The first of the 10 plagues of Egypt may be one of the earliest recorded instances of a red tide: ‘‘and all the waters that were in the river turned to blood. And the fish that were in the river died, and the water stank’’ (The Bible, Exodus 7:20–21). Red tides have been known to occur throughout human history; however, human activities and population increases have contributed to a greater abundance of toxic and noxious algal blooms in coastal regions worldwide (Hallegraeff 2003; Glibert et al. 2005). Dense algal blooms are often called red tides because the sea surface becomes discolored red or ruddy brown. In addition, red tide is often used synonymously with harmful algal blooms (HAB), the term used by the scientific community to characterize all plankton events that have deleterious impacts. However, not all algal blooms that produce red or brown colored water are toxic. Conversely, not all harmful algal blooms are associated with red-colored waters (Anderson 1994), nor are they tidally driven. Despite these discrepancies, the term red tide has been widely adopted by the popular media and is commonly used to refer to intense algal blooms worldwide.
Water color has long been used to define water masses since the introduction of the Forel-Ule color scale in the late 1800s (Hutchinson 1975; Arnone et al. 2004). Color No. 21 on this scale has a reddish-brown hue that could be associated with a red tide event. However, the reason for red coloration of intense algal blooms is often misunderstood. The Encyclopedia Britannica (2004) describes red tides as ‘‘a discoloration of sea water caused by dinoflagellates (phylum Protozoa) during periodic blooms (or population increases).’’ The underlying assumption is that red tide–forming phytoplankton contain a unique suite of light-absorbing pigments that make them reddish in color. However, absorption properties of red tide–forming phytoplankton are not generally unique from other phytoplankton, and hence reddish pigments cannot solely be responsible for the color of red tides (Millie et al. 1997; Schofield et al. 1999; Roesler et al. 2003). In addition to pigmentation, algal scattering, particularly backscattering, is influenced by the cell size and potential growth phase of the phytoplankton (McLeroy-Etheridge and Roesler unpubl. data) and is an important optical property determining the magnitude and spectral shape of the emergent light field.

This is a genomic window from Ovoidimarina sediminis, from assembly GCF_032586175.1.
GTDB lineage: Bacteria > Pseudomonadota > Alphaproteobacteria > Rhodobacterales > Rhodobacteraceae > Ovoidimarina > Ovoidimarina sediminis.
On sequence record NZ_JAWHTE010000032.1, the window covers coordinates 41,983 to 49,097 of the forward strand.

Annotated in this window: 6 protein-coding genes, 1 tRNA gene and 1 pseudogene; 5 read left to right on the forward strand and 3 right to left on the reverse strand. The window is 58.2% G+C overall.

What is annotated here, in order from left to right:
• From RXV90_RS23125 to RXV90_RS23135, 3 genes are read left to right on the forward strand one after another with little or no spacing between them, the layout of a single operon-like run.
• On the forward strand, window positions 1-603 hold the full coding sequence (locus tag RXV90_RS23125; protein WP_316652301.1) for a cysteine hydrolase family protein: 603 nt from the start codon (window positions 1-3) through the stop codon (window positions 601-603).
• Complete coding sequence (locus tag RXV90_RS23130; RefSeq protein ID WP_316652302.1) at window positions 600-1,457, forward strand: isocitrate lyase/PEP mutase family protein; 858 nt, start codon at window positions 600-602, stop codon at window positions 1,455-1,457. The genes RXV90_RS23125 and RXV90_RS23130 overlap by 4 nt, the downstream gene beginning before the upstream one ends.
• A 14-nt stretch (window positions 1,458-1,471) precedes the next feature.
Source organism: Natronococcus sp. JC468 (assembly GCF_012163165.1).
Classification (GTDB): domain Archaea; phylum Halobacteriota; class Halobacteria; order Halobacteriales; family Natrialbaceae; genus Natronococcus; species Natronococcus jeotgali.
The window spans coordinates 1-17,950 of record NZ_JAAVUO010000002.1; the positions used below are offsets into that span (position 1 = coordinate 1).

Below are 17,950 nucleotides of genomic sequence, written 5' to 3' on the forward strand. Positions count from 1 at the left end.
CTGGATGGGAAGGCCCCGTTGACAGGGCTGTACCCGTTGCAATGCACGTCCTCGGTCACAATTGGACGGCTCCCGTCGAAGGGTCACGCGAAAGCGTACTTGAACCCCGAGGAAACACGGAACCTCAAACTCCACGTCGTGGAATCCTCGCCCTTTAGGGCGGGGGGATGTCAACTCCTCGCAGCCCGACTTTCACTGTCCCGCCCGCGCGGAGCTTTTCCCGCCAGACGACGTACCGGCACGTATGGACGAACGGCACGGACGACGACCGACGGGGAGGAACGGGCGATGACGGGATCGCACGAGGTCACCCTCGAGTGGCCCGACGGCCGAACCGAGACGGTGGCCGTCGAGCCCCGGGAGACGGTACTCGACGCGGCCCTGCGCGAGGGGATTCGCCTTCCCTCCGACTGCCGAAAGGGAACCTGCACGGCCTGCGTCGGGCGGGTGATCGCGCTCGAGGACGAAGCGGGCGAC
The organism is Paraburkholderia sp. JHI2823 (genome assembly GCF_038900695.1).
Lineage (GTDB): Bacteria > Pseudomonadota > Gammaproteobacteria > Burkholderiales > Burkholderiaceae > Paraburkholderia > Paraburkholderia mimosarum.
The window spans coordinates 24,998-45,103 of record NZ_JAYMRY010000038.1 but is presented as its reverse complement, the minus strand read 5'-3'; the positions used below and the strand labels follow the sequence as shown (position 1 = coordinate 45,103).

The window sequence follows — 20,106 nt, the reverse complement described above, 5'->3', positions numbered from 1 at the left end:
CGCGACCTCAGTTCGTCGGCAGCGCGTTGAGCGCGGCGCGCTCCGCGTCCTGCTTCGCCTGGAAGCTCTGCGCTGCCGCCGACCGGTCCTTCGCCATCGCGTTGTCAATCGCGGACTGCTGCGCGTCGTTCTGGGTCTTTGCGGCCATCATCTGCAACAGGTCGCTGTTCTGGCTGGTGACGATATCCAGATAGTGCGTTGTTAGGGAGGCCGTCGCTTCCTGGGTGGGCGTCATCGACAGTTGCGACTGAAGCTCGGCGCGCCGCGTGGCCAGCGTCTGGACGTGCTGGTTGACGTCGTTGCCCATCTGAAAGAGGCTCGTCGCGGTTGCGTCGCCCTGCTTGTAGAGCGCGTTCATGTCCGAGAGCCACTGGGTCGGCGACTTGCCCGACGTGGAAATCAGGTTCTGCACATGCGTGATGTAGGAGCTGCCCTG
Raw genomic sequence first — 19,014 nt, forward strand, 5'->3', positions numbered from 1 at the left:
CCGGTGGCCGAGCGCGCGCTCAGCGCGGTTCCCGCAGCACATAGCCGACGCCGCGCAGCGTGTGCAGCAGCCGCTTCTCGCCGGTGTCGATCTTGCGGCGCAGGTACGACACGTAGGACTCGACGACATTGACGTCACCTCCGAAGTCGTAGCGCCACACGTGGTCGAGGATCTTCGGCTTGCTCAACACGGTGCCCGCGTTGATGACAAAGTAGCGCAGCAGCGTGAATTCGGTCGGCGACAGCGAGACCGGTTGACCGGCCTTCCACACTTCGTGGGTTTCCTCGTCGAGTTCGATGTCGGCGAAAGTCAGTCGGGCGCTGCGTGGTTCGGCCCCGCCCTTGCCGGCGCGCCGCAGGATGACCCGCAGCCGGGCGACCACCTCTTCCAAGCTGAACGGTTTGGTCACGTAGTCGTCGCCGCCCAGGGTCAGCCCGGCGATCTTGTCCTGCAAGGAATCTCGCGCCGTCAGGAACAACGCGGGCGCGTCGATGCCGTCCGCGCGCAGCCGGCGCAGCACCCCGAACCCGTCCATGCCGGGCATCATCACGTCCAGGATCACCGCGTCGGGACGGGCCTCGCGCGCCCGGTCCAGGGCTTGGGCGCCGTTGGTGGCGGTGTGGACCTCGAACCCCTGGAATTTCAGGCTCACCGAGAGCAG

A comprehensive analysis of the optics of red tides has been hampered by the use of radiometers incapable of fully resolving the visible spectrum (i.e., from 400 to 700 nm). Most in-water optical sensors launched over the last few decades measure light in only six or seven visible channels that match those measured from most space-borne ocean color sensors (Yoder 2000). These channels are not evenly spaced throughout the visible spectrum and are concentrated in blue and green wavelengths between 412 and 555 nm. Consequently, a large spectral gap occurs between the green channel at 555 nm and the red channel around 665 nm. Light reflected from red tides commonly peaks from 570–580 nm, a part of the visible spectrum that is not generally quantified by these multispectral sensors. Moreover, the region between 555 and 665 nm is critical for accurately modeling the color perceived by the human eye. The development of a new class of hyperspectral sensors that provide continuous spectral coverage over the entire visible spectrum (Chang et al. 2004) has allowed us to quantify the spectrum of light incident upon the human eye.
Following on past research (Morel and Prieur 1977; Carder and Steward 1985; Roesler et al. 2003), we use radiative transfer modeling to estimate the water-leaving radiance from sea surface expressions of different concentrations and types of phytoplankton, colored dissolved organic matter (CDOM), and minerals. The color of the water perceived by a human eye is estimated for each spectrum using the color matching functions defined by the Commission Internationale de l’Eˆ clairage (CIE 1991). The perceived color assumes that the individual is looking directly down at a relatively calm sea surface with no contrasting skylight or sea surface glint. Color shifts from blue to green to brown and red can be quantitatively modeled from typical absorption and backscattering properties of phytoplankton, CDOM, and/or minerals.